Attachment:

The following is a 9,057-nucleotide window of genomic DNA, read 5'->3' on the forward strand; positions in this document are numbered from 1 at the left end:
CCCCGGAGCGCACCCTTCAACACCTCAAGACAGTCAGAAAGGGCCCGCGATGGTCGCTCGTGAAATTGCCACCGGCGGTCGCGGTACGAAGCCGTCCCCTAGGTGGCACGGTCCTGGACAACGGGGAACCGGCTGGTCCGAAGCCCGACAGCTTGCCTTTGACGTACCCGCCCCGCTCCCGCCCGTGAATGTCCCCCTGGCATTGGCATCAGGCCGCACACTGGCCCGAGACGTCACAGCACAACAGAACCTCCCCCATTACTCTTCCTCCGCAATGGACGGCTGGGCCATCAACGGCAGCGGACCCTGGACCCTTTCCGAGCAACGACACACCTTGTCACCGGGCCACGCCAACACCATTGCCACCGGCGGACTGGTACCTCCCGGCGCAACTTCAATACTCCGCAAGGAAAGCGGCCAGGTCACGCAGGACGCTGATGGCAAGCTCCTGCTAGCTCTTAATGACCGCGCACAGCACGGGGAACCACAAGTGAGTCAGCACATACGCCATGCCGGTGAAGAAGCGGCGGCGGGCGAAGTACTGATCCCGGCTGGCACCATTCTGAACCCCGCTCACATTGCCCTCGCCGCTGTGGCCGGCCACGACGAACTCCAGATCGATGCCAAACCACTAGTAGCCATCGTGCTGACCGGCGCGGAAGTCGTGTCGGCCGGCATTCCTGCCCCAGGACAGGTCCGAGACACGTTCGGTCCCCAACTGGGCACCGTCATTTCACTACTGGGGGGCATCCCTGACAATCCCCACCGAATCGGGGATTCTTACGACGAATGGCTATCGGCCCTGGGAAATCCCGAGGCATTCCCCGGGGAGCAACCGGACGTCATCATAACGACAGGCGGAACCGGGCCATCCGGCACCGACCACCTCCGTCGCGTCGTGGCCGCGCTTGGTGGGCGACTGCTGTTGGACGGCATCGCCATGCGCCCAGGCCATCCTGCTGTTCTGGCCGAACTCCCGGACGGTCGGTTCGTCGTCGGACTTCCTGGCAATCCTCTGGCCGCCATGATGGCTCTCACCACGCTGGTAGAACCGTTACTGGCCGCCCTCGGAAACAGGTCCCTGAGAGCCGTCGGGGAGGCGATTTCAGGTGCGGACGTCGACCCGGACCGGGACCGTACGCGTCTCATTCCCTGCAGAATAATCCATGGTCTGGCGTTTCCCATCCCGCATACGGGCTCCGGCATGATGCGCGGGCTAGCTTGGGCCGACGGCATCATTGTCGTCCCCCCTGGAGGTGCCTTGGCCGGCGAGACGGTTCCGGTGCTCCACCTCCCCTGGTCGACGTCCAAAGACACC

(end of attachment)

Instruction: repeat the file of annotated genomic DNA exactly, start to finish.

The following is a 9,057-nucleotide window of genomic DNA, read 5'->3' on the forward strand; positions in this document are numbered from 1 at the left end:
CCCCGGAGCGCACCCTTCAACACCTCAAGACAGTCAGAAAGGGCCCGCGATGGTCGCTCGTGAAATTGCCACCGGCGGTCGCGGTACGAAGCCGTCCCCTAGGTGGCACGGTCCTGGACAACGGGGAACCGGCTGGTCCGAAGCCCGACAGCTTGCCTTTGACGTACCCGCCCCGCTCCCGCCCGTGAATGTCCCCCTGGCATTGGCATCAGGCCGCACACTGGCCCGAGACGTCACAGCACAACAGAACCTCCCCCATTACTCTTCCTCCGCAATGGACGGCTGGGCCATCAACGGCAGCGGACCCTGGACCCTTTCCGAGCAACGACACACCTTGTCACCGGGCCACGCCAACACCATTGCCACCGGCGGACTGGTACCTCCCGGCGCAACTTCAATACTCCGCAAGGAAAGCGGCCAGGTCACGCAGGACGCTGATGGCAAGCTCCTGCTAGCTCTTAATGACCGCGCACAGCACGGGGAACCACAAGTGAGTCAGCACATACGCCATGCCGGTGAAGAAGCGGCGGCGGGCGAAGTACTGATCCCGGCTGGCACCATTCTGAACCCCGCTCACATTGCCCTCGCCGCTGTGGCCGGCCACGACGAACTCCAGATCGATGCCAAACCACTAGTAGCCATCGTGCTGACCGGCGCGGAAGTCGTGTCGGCCGGCATTCCTGCCCCAGGACAGGTCCGAGACACGTTCGGTCCCCAACTGGGCACCGTCATTTCACTACTGGGGGGCATCCCTGACAATCCCCACCGAATCGGGGATTCTTACGACGAATGGCTATCGGCCCTGGGAAATCCCGAGGCATTCCCCGGGGAGCAACCGGACGTCATCATAACGACAGGCGGAACCGGGCCATCCGGCACCGACCACCTCCGTCGCGTCGTGGCCGCGCTTGGTGGGCGACTGCTGTTGGACGGCATCGCCATGCGCCCAGGCCATCCTGCTGTTCTGGCCGAACTCCCGGACGGTCGGTTCGTCGTCGGACTTCCTGGCAATCCTCTGGCCGCCATGATGGCTCTCACCACGCTGGTAGAACCGTTACTGGCCGCCCTCGGAAACAGGTCCCTGAGAGCCGTCGGGGAGGCGATTTCAGGTGCGGACGTCGACCCGGACCGGGACCGTACGCGTCTCATTCCCTGCAGAATAATCCATGGTCTGGCGTTTCCCATCCCGCATACGGGCTCCGGCATGATGCGCGGGCTAGCTTGGGCCGACGGCATCATTGTCGTCCCCCCTGGAGGTGCCTTGGCCGGCGAGACGGTTCCGGTGCTCCACCTCCCCTGGTCGACGTCCAAAGACACC